Shame and the Serial Killer

Humiliation’s influence on criminal behavior needs more attention. I recently watched a special on the ID Network about South Carolina serial killer Todd Kohlhepp. He pleaded guilty to the mass murder of four people at a motorcycle shop in 2003, as well as the murders of three more people whom he buried on his 95-acre property. He also kept the girlfriend of one victim chained in a shipping container for two months. Upon his arrest, he was allowed to speak to his mother about his crimes. She was shocked—but in a later interview, she excused him by claiming that his

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Professional Suicide

It’s jarring when accomplished people end their own lives Sir Bernard Spilsbury was among the most famous of British pathologists during the early 1900s. He performed the autopsy in the sensational case of Hawley Harvey Crippen. In January 1910, Crippen’s wife Cora seemed to have disappeared. Crippen boarded a ship with his mistress but was arrested and returned to England. A female torso had been found in his house at 30 Hilldrop Crescent. The investigation turned up information that he’d ordered the toxic hydrobromide of hyoscin just before Cora disappeared. The torso tested positive for this substance. Spilsbury identified a

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Spree vs. Serial Killers

Why categories for multicide should be retained. This week in Scottsdale and Phoenix, Arizona, four people were fatally shot with the same gun, according to news reports, with potential links to two more. Two victims were female paralegals and two were male professionals in the field of mental health. Dr. Steven Pitt, the first known victim, was a forensic psychiatrist who often commented on high-profile cases such as the JonBenet Ramsey homicide and Phoenix’s Baseline Killer. Pitt was heard arguing with someone just before he was shot, suggesting he knew his killer. As of this writing, prime suspect Dwight Lamon Jones was

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Mind Your Manners: Where Death Certification Ends and Prevention Begins

Reprinted with permission: Forensic Magazine 07-22-2016 Dr. Judy Melinek, M.D. The police pick up a 45-year-old man, a robbery convict, for speeding. The arrest is a parole violation. The man has a history of smoking and substance abuse and is obese. On his third day back in jail, he refuses to cooperate during a routine search of his cell. The corrections officers address this behavior problem by strapping the man into a restraint chair for several hours until he calms down. After he is released, he immediately starts a fight with another inmate. Once again the guards strap him into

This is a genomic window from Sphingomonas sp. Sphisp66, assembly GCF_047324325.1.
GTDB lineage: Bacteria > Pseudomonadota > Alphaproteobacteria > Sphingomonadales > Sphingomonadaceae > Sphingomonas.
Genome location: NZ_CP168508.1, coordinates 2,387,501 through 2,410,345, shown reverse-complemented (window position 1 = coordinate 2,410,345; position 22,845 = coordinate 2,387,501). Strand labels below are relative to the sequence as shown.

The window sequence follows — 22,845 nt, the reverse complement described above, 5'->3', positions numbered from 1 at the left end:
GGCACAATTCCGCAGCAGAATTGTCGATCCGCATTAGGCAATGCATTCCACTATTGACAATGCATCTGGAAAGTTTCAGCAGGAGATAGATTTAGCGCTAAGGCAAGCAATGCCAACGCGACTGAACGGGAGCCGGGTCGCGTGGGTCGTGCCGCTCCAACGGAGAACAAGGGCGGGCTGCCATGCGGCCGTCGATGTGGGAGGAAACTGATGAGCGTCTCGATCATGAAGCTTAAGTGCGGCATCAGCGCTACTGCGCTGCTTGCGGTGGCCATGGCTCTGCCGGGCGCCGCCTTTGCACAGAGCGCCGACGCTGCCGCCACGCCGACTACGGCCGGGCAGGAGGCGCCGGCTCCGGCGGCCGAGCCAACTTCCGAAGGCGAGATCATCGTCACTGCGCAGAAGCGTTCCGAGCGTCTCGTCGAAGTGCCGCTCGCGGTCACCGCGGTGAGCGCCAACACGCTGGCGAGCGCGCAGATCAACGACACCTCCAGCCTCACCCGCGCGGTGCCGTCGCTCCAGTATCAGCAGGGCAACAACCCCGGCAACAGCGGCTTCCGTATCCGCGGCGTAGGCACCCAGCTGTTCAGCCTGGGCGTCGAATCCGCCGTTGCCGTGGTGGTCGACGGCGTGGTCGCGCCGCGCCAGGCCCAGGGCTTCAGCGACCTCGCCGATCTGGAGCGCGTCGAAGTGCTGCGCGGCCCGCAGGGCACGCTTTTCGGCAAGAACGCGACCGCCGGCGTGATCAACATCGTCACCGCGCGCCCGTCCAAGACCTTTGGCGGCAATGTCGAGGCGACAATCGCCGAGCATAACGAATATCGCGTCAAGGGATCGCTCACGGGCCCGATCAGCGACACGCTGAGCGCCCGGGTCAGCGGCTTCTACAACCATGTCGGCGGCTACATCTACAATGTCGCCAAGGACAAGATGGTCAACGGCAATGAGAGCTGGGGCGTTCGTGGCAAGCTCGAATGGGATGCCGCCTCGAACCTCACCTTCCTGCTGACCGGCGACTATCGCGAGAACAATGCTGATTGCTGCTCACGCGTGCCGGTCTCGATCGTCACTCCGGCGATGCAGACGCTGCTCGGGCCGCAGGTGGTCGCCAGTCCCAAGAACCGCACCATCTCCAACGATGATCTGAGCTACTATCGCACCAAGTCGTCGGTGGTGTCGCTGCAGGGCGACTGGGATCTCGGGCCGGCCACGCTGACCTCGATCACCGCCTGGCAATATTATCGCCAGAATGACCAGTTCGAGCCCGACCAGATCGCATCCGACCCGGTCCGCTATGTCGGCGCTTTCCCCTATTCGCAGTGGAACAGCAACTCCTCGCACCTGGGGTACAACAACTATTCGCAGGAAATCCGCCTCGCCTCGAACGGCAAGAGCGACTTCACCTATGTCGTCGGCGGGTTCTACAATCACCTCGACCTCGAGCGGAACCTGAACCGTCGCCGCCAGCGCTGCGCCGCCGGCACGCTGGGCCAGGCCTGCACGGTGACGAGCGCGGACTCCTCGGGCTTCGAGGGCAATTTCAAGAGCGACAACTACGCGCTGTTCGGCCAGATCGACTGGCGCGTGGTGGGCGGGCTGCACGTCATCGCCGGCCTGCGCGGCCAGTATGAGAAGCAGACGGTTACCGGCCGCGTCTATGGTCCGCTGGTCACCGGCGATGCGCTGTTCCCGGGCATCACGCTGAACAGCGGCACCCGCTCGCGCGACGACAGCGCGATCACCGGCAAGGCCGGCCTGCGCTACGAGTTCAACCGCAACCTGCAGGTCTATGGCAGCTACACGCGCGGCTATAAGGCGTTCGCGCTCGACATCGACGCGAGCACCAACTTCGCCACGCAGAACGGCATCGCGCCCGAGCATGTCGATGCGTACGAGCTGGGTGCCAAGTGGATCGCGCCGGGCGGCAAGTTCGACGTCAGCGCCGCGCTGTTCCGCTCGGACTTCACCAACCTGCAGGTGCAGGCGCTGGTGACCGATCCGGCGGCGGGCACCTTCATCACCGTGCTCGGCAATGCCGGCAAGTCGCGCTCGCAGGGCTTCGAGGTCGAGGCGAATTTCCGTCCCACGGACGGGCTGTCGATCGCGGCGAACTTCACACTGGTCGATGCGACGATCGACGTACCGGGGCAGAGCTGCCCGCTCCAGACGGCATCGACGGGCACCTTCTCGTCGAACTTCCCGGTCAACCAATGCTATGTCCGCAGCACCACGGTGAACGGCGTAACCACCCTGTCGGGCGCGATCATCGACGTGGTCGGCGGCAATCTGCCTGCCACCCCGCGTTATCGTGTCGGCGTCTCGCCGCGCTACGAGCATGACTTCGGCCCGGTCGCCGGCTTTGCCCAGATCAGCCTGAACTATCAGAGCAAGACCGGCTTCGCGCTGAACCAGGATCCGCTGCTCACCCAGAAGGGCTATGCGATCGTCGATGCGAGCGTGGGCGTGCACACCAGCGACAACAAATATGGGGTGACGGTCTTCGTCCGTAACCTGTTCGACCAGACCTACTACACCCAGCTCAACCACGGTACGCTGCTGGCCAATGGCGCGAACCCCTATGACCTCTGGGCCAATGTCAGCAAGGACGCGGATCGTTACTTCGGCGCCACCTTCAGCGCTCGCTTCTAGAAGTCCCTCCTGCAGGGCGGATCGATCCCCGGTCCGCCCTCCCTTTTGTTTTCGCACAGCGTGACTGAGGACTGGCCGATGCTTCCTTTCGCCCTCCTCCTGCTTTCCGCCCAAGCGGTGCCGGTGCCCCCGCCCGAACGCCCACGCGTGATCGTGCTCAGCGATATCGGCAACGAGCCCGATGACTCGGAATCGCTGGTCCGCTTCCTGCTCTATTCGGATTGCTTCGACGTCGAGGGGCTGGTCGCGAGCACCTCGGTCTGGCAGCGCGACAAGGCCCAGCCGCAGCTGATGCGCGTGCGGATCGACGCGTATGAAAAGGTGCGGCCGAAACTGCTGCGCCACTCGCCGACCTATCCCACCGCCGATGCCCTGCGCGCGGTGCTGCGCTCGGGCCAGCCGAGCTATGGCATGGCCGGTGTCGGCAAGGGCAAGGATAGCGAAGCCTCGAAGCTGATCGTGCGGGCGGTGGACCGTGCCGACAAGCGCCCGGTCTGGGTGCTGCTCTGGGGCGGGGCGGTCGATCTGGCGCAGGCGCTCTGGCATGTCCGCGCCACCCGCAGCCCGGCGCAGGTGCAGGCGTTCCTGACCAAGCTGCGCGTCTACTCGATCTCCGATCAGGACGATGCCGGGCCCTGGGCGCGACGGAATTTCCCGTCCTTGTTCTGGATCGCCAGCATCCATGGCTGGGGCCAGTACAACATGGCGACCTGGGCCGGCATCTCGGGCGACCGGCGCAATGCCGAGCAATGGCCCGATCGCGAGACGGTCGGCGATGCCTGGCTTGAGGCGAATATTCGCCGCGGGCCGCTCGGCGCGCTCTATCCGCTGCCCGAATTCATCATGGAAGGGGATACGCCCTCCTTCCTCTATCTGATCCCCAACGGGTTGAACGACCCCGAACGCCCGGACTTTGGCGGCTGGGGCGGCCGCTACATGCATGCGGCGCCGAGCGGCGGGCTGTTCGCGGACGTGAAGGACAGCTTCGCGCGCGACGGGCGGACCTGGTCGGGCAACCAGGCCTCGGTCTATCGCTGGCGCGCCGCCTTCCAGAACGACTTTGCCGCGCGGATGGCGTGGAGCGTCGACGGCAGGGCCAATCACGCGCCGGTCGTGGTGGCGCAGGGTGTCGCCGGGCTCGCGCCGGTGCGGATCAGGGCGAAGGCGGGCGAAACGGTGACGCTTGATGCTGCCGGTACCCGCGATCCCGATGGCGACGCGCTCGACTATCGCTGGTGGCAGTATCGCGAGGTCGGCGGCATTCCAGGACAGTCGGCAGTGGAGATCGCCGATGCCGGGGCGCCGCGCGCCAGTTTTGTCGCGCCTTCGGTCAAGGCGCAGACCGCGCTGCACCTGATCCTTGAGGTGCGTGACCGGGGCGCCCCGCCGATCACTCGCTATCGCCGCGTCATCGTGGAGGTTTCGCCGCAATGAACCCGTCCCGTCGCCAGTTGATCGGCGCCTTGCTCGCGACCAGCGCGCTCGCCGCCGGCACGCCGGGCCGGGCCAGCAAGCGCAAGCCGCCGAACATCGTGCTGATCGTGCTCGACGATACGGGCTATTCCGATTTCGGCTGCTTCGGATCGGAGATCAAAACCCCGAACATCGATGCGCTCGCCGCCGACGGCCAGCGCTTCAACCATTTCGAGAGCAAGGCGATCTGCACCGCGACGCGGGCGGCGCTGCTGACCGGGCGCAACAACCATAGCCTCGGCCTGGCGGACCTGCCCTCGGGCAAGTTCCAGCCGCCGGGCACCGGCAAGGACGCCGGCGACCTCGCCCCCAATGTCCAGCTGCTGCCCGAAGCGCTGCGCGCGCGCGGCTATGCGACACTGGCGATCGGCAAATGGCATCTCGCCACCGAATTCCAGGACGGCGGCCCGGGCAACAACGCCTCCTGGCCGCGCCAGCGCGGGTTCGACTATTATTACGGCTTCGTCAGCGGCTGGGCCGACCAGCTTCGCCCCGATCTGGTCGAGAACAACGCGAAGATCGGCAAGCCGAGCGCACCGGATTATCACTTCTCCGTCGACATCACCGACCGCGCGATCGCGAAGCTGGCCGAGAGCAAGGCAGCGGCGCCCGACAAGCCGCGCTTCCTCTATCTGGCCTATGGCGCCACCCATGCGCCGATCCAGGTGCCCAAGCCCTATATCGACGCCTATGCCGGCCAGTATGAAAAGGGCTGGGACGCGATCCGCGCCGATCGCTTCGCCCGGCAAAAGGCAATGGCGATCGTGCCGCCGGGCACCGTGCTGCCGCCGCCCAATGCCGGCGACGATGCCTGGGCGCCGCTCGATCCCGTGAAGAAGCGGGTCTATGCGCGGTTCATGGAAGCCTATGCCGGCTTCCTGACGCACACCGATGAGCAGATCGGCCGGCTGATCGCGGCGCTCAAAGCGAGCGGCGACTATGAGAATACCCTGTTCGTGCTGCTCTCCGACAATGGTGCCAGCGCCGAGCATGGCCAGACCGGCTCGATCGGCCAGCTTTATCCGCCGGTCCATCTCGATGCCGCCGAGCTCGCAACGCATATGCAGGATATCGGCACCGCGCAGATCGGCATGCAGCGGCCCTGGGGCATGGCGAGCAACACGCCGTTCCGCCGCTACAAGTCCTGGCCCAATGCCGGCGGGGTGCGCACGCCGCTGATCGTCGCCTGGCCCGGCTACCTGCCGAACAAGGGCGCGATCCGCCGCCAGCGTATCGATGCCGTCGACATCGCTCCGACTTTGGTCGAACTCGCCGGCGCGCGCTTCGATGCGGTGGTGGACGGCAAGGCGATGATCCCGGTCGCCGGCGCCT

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What is CBD and should we care?

As Cannabis legalization gradually sweeps through the U.S. and Canada, many are catching on to the various products that cannabis companies are relentlessly marketing. One such popular compound that shows up frequently in the news these days is CBD. You may be wondering what exactly CBD is and how it differs from the well-known compound THC. To learn more about this notorious substance, continue reading as we break down the essentials of CBD and how it’s used. So, what is CBD? Cannabidiol (CBD) is one of several chemicals that comprise the cannabis plant, the most well-known being Tetrahydrocannabinol (THC). These

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Case Enhancement through Forensic Art: Methods for Identifying Unknown Persons

Kenneth R. Lang, Ph.D. One of the most overlooked but highly useful investigative tools for a death investigation is the talents of an excellent forensic artist. Often, investigators see the need arise for the assistance of an artist when a witness can describe an unidentified suspect. We’ve all seen the composite sketch of a wanted subject on a news broadcast seeking to place a name with the face. But the reality is that an artist can be used in a myriad of mediums to enhance any investigation. Foremost, investigators should realize the variety of forensic art mediums effective in an

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